How Local Businesses and Charities Can Work Together

How Local Businesses And Charities Can Work Together


Brand activism is one of the most overused corporate buzz phrases of recent times. As the public becomes evermore likely to spend their money with companies proclaiming a social conscience, so big businesses are tripping over each other to align themselves with a deserving cause. But consumers are increasingly savvy and can sniff a cynical marketing ploy long before they’ve even opened up their Instagram.

Fortunately, living and working in Brighton, we at PLATF9RM see businesses reaching out to charities for all the right reasons: the city is a hotbed for community projects and company owners doing their best to support them.

We spoke to a couple of PLATF9RM members about their work with local organizations, how they’ve made it a part of company culture, and got some advice for businesses looking to do the same.

 

Brighton has a thriving community spirit, so we spoke with Vicki from @FuguPR and @Emma_Betty about how local businesses and charities can work together. 🙌

Viki Hughes - Fugu PR


Fugu’s emphasis on community is something that’s very visible. Where has that come from?

Having a positive impact has become a central part of our company culture – it’s a team thing. As we have grown, we’ve taken the time to look at things that are important to us. We want to look after each other and help build local communities.


How have you put that into practice?

We try to make sure our values inform our decisions and we look at ways of helping where we can. Sometimes this can be hard when faced with the pressures of the day to day, so we provide allocated time to work on some of the things we feel passionate about. These have included projects for charities, such as Same Sky, Little Green Pig and Brighton Housing Trust. Our support can either come in the form of pro-bono work – offering our communications expertise and network – or as an advisor trustee, and sometimes it’s a more straightforward cash donation.


How do you decide on your method of support?

By listening to what people need and thinking about how best we can help. For instance: with Brighton Housing Trust we helped create a Christmas fundraising video because they really needed donations at that time. We were also thinking of taking hot drinks to homeless people in winter but they suggested we help fund the supplies they need at First Base – their drop-in centre in Seven Dials - so we now make a regular donation to pay for their coffee supplies year-round.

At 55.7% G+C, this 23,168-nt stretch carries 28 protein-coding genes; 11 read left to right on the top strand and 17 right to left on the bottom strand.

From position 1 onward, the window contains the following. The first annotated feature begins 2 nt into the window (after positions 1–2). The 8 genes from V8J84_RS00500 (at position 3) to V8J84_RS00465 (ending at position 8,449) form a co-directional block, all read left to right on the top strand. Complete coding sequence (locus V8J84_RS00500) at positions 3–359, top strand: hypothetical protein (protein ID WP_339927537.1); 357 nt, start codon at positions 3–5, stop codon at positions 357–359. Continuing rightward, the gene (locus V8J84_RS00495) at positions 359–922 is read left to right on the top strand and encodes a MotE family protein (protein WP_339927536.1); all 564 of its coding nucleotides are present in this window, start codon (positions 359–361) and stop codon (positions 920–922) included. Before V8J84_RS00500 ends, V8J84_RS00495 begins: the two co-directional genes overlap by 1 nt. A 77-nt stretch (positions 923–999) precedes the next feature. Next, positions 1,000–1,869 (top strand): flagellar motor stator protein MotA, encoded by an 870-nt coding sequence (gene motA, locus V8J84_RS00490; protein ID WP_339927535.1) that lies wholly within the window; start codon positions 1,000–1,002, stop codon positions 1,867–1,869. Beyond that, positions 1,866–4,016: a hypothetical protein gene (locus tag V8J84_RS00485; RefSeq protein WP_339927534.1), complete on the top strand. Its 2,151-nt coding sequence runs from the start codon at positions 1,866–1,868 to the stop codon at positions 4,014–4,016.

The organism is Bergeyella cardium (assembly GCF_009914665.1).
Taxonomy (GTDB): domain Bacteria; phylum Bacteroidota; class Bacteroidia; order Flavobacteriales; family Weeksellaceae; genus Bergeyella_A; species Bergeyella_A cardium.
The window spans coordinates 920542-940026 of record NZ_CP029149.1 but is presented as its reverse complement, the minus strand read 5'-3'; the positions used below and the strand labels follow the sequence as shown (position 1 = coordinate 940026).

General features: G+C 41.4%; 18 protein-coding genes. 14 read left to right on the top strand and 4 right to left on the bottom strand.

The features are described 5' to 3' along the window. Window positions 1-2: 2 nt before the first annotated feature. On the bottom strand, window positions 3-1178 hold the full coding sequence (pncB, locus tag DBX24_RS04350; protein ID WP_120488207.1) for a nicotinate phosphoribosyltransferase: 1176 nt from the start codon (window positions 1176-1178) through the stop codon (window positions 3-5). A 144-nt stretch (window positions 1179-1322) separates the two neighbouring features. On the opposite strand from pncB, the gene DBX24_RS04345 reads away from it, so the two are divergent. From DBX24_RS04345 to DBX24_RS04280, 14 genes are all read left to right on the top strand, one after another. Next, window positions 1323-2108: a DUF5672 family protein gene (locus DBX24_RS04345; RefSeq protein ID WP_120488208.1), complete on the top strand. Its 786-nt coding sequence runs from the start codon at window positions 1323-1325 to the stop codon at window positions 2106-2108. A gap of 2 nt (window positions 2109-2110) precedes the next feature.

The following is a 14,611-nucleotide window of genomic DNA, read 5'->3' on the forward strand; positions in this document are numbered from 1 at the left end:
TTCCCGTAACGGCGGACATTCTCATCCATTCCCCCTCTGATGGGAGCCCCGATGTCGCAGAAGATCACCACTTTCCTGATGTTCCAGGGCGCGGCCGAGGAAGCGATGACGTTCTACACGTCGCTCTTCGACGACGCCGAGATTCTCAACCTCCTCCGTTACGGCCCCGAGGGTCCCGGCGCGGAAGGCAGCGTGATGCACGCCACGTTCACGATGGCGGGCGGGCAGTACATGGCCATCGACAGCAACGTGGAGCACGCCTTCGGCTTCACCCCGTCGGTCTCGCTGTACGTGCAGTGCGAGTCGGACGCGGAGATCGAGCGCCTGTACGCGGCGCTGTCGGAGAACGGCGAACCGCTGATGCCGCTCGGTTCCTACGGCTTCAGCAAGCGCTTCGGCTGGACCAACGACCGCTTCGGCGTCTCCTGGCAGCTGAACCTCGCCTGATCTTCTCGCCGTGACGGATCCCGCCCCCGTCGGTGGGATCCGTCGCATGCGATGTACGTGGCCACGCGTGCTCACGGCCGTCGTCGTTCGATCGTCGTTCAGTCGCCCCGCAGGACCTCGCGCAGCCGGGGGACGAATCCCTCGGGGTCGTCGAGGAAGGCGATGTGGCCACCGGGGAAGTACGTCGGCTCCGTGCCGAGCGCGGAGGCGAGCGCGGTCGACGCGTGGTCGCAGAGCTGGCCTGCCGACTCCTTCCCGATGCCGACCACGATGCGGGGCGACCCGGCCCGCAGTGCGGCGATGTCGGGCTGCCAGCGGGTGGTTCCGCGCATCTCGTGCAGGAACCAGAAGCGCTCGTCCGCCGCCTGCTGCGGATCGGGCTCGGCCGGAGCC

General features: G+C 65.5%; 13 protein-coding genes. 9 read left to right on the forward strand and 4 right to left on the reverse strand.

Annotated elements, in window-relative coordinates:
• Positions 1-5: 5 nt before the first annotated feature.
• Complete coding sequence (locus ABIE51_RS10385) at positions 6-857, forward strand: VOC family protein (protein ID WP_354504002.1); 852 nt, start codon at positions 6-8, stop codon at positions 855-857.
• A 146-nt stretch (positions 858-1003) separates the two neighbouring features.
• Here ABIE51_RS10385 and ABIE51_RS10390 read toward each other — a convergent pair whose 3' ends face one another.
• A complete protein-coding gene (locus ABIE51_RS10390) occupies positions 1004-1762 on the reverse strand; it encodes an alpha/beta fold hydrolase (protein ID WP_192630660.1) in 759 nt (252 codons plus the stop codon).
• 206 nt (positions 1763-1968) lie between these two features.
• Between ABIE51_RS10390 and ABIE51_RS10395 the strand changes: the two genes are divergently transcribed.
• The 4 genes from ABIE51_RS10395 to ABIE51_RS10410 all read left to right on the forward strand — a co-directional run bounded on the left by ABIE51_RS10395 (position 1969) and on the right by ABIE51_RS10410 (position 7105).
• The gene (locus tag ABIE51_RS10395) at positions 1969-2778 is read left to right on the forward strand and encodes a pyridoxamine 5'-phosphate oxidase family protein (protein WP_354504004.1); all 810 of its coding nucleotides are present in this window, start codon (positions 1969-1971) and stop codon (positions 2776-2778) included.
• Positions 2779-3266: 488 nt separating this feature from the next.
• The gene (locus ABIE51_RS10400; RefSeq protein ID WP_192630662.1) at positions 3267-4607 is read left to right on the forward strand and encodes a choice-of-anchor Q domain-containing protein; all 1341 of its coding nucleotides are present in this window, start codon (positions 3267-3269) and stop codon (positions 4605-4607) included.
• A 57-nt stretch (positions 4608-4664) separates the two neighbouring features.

Surely time is an issue? You have a business to run…

We want to run a healthy and sustainable business, but there are more ways to measure success than just profit. We have developed a model that hopefully allows us to stay true to our values whilst keeping things rolling along!


How should local companies get involved with charities?

Just get out there and do it! There are lots of gatherings and meet-ups where there will be people crying out for help. Or just reach out in an email.

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Emma Lewis-Griffiths (aka Betty) – [The Social Club][1]


[1]: http://www.jointhesocialclub.co.uk/

Can you detail some of the pro-bono projects you’ve helped, and what the work entailed?

Last year I worked with the Brighton & Hove Food Partnership. They were launching their Community Kitchen and their goal to reduce loneliness and isolation could only be achieved with the success of their paid-for cookery classes. We developed ideas and I helped bring in some of the city’s best chefs for masterclasses. Together we developed a week of launch events and they got some great exposure. It’s amazing how they’re doing a year on.


You’ve been building The Social Club from the ground up over the last three years. How/why did you make the decision to divert some of your time and energy to community projects?

Once of the main reasons I went freelance was because I wanted to work with some smaller, under-resourced organisations that can’t afford a normal PR day rate. A lot of the best projects come from people that are passionate about things but don’t have the money behind their idea to really make it work. I have a network of amazing people in Brighton and I wanted to be able to offer the right people access to it.


Do you think there’s been a tangibly positive effect on your business as a result of your pro-bono work??

The best thing about doing pro-bono work is you’re doing it because you’re passionate about the project. You obviously need to set expectations and agree on how you can support, but ultimately any opportunities to meet new people and make new connections has a positive impact on the work that you do. It’s a great opportunity to get a really positive case study too!


What must companies do to ensure that consumers don’t see through company charity work and/or activism as some cynical attempt to “appeal to millennials”?

The most important thing is to choose the project or charity that means the most to you. You have to be passionate about the cause, believe in the work, and be true to yourself.


What would you suggest to any Brighton businesses looking to get involved with community projects?

Do it! There are so many amazing initiatives happening in the city that I hear about daily. Smaller organisations often don’t have time to even think about areas of work that they aren’t experts in. If you’re not sure about getting started, The Social Society is a great way of sharing your skills with local charities that need it.

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Thank you Viki and Emma!